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Devastating Human Toll as the Delta COVID Variant Takes Hold in Africa

The surge in the Delta coronavirus variant in Africa is set to cause hundreds of thousands of deaths in the coming months absent a dramatic scaling up of preventative measures and COVID vaccine access.

While parts of the world have seemingly begun to turn the page on the pandemic, COVID’s third wave is the headline story across Africa. There has been a near tripling in the number of COVID cases and 30,000 fatalities on the continent since the end of April when the Delta variant emerged in Uganda.

Panic and fear are taking hold in many communities as the number of people losing family and friends rises exponentially.

A Third Wave as the Delta Variant Becomes Dominant

  • 26 African countries have seen their confirmed COVID-19 case numbers jump by approximately 50 percent or more in June compared to May.
  • 17 of these 26 countries have confirmed cases of the Delta COVID variant that drove India’s deadly surge.
  • The Delta variant, now confirmed in 22 African countries, has been found to spread 225 percent faster than the original virus.
  • 5,600 people across Africa have died from COVID in the first week of July. This represents a 43 percent increase from the previous week. Actual rates are likely even higher given that many of the affected countries have positive test rates near or above 15 percent.

The India Scenario Looms

  • Africa’s rolling daily COVID cases per population have tripled in one month from 0.9 cases per 100,000 people to 2.8. This mirrors the month prior to India’s devastating surge. From February 18 to March 18, India’s cases per 100,000 people rose from 0.9 to 2.3. Over the next month it spiked to 13.5 before peaking at 30 another month later.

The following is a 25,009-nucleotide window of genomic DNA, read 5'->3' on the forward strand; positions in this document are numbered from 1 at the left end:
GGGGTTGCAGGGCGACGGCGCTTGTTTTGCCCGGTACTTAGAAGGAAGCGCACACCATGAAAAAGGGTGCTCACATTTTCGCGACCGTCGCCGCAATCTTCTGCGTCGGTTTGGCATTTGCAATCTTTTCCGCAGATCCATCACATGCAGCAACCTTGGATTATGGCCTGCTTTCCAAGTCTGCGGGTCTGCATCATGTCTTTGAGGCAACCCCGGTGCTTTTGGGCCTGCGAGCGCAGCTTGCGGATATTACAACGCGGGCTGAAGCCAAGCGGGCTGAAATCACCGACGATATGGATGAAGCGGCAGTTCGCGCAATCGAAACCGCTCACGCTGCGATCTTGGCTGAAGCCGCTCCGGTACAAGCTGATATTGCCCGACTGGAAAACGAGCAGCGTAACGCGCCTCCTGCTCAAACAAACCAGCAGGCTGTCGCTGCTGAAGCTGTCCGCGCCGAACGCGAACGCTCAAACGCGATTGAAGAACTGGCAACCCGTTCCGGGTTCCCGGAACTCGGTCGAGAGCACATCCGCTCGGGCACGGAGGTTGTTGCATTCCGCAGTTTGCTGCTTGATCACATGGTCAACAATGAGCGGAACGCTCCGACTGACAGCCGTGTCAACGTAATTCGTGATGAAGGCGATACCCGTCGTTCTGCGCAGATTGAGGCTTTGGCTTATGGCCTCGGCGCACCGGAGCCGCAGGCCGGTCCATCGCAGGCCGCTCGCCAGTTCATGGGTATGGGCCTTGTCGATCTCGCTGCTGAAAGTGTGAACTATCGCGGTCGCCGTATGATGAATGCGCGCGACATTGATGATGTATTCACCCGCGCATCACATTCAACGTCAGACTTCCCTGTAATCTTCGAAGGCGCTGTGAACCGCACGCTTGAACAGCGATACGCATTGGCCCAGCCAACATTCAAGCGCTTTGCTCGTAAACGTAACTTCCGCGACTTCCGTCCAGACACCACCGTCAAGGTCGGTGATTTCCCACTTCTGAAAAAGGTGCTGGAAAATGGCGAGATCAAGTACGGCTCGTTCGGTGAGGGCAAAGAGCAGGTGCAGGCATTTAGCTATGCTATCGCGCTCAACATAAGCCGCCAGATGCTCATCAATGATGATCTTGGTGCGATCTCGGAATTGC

• India and Africa have similar total populations (1.36 and 1.37 billion, respectively). At the outset of India’s surge, driven by the Delta variant, the country had tallied 160,000 official COVID-19 deaths. Over the next several months, India registered over 240,000 more fatalities. Currently, Africa has nearly 150,000 confirmed COVID deaths. If the Delta variant continues to spread, a catastrophic scenario in which the continent suffers hundreds of thousands of fatalities is possible.

  • Africa’s current COVID fatality case rate is 2.58 percent versus India’s 1.32 percent.
  • Experts estimate the actual number of COVID fatalities in India is over 1 million. Africa’s fatalities are thought to be similarly underestimated—South Africa has officially registered 63,000 deaths, but the actual number may be more than 170,000.
  • Several countries where the Delta variant is present, including South Africa, Tunisia, and Namibia, already have seen their fatalities per capita spike to levels higher than anything India experienced.

Prevention and Containment Must Continue to Be the Priority

  • India’s trajectory of the Delta variant is not destiny. Social distancing, mask wearing, avoiding mass gatherings, and communicating these steps with friends and family are tools that Africans can continue to use to curb the rise of cases until, and even after, vaccine access can be scaled up.
  • International actors need to ramp up efforts to increase vaccine access in Africa to help avert a humanitarian calamity. Currently, less than 4 percent of Africans are vaccinated, far lower than any other continent.
  • African governments can employ means like public messaging, strategic curfews, and stay-at-home plans to slow the virus’s spread. Strengthening public trust between governments and citizens is invaluable to gaining cooperation and resilience.
  • As has been recognized from the outset of the pandemic, Africa does not have the hospital infrastructure to rely on widespread therapeutic interventions. Prevention, relying on established public health principles, remains the indispensable priority. Such measures, which build on community health workers, prior experience, and local knowledge in fighting pandemics, has helped African countries through the first and second waves. They will be even more critical during the third.

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